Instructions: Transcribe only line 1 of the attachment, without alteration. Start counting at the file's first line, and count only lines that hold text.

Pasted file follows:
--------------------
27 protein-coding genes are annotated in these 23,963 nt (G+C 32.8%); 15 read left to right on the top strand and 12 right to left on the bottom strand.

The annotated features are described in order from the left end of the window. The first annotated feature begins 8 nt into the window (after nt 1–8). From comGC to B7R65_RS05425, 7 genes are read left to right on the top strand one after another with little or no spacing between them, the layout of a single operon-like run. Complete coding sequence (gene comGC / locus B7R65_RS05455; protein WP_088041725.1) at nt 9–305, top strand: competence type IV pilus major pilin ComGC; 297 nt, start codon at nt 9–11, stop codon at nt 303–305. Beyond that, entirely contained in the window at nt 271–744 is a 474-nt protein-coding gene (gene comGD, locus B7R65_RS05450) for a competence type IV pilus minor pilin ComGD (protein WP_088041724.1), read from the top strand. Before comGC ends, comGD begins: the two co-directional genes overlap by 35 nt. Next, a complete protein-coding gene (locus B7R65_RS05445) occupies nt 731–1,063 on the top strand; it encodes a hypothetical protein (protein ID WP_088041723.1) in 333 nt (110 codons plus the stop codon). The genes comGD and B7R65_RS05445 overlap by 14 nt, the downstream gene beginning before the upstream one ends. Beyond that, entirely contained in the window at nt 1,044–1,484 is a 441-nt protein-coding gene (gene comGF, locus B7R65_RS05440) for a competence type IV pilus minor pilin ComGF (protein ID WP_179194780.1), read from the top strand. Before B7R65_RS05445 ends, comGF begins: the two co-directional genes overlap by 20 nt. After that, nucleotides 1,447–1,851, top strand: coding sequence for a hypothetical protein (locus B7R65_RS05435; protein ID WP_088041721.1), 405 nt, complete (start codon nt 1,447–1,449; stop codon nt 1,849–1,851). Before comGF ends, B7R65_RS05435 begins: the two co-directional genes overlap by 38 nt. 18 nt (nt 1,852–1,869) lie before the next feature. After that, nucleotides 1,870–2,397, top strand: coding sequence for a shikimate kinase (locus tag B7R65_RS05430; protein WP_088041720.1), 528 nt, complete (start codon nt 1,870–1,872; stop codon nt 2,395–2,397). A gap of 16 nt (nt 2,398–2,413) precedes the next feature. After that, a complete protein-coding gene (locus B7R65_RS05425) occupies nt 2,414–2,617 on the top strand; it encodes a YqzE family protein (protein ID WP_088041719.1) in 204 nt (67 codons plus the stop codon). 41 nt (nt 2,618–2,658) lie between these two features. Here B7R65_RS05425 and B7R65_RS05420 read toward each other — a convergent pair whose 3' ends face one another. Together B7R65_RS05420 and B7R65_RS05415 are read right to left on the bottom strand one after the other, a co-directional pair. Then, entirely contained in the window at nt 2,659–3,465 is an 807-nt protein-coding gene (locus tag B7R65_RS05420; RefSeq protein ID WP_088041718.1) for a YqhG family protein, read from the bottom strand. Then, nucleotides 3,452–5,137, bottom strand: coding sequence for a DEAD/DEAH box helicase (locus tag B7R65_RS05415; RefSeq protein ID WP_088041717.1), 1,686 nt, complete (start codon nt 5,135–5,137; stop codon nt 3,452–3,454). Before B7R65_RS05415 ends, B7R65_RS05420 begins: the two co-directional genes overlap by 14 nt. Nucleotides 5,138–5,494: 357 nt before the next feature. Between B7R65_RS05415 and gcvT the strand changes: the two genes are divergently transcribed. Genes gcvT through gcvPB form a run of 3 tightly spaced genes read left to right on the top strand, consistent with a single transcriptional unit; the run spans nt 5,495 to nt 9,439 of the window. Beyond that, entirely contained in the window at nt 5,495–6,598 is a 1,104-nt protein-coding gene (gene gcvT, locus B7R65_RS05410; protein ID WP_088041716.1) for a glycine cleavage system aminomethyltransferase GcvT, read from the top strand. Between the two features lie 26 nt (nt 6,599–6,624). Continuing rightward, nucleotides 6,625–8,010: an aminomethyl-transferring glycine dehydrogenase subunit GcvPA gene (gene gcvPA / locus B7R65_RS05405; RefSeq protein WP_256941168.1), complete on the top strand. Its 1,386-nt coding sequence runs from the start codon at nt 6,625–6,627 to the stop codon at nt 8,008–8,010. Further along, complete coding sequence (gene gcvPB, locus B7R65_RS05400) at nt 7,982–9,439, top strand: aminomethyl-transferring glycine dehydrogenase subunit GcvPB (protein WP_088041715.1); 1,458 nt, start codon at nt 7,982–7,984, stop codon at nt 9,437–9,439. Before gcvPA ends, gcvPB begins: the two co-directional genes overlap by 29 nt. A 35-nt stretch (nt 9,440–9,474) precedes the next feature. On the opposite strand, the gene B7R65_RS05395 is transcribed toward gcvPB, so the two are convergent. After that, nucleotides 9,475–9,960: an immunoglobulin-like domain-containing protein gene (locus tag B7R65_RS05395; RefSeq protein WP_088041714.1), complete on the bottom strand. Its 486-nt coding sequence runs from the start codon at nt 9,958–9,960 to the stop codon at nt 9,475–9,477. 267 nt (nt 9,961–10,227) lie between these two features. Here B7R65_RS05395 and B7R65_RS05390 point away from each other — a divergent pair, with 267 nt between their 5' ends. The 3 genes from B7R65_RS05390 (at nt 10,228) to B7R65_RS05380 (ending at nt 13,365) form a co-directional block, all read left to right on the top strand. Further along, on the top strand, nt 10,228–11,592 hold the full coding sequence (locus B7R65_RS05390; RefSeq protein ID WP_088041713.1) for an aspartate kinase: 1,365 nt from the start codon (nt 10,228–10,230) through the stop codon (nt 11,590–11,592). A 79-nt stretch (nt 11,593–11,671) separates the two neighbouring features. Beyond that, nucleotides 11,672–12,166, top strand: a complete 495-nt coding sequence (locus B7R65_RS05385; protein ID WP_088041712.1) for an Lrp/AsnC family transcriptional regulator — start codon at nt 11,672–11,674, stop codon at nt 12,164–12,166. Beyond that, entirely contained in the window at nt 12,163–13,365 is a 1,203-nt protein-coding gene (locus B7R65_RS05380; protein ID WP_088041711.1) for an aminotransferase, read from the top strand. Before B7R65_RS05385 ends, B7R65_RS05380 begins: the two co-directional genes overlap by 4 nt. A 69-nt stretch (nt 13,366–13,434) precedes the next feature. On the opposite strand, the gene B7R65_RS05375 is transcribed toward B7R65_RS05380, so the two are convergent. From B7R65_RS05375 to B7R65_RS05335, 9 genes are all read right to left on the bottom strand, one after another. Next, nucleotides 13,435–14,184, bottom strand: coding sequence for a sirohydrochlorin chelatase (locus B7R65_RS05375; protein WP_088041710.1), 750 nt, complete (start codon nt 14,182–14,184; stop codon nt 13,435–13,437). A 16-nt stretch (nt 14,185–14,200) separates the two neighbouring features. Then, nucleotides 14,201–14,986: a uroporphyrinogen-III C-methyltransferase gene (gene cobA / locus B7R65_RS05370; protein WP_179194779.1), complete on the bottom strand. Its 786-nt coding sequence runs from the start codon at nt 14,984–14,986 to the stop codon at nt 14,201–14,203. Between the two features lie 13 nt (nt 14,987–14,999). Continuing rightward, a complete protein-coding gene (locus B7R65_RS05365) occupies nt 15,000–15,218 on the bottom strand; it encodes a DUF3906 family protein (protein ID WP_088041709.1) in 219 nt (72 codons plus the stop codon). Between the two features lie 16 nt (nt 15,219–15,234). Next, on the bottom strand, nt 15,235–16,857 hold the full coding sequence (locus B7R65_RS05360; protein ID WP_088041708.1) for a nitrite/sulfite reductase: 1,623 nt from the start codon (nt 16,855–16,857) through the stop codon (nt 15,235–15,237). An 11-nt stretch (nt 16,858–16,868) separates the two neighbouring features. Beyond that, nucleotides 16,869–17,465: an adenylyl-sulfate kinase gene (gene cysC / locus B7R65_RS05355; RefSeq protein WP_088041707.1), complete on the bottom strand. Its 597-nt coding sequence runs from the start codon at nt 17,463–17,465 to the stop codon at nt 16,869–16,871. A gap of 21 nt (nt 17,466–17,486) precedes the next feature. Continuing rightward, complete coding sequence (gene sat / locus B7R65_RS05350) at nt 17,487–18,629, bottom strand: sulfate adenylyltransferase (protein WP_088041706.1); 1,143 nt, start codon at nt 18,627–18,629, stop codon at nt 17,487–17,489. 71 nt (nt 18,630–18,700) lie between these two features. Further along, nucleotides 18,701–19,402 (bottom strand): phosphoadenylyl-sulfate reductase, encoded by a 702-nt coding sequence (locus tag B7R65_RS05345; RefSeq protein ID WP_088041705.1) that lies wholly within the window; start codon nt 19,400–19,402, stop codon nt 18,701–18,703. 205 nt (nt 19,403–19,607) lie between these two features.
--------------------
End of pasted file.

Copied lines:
27 protein-coding genes are annotated in these 23,963 nt (G+C 32.8%); 15 read left to right on the top strand and 12 right to left on the bottom strand.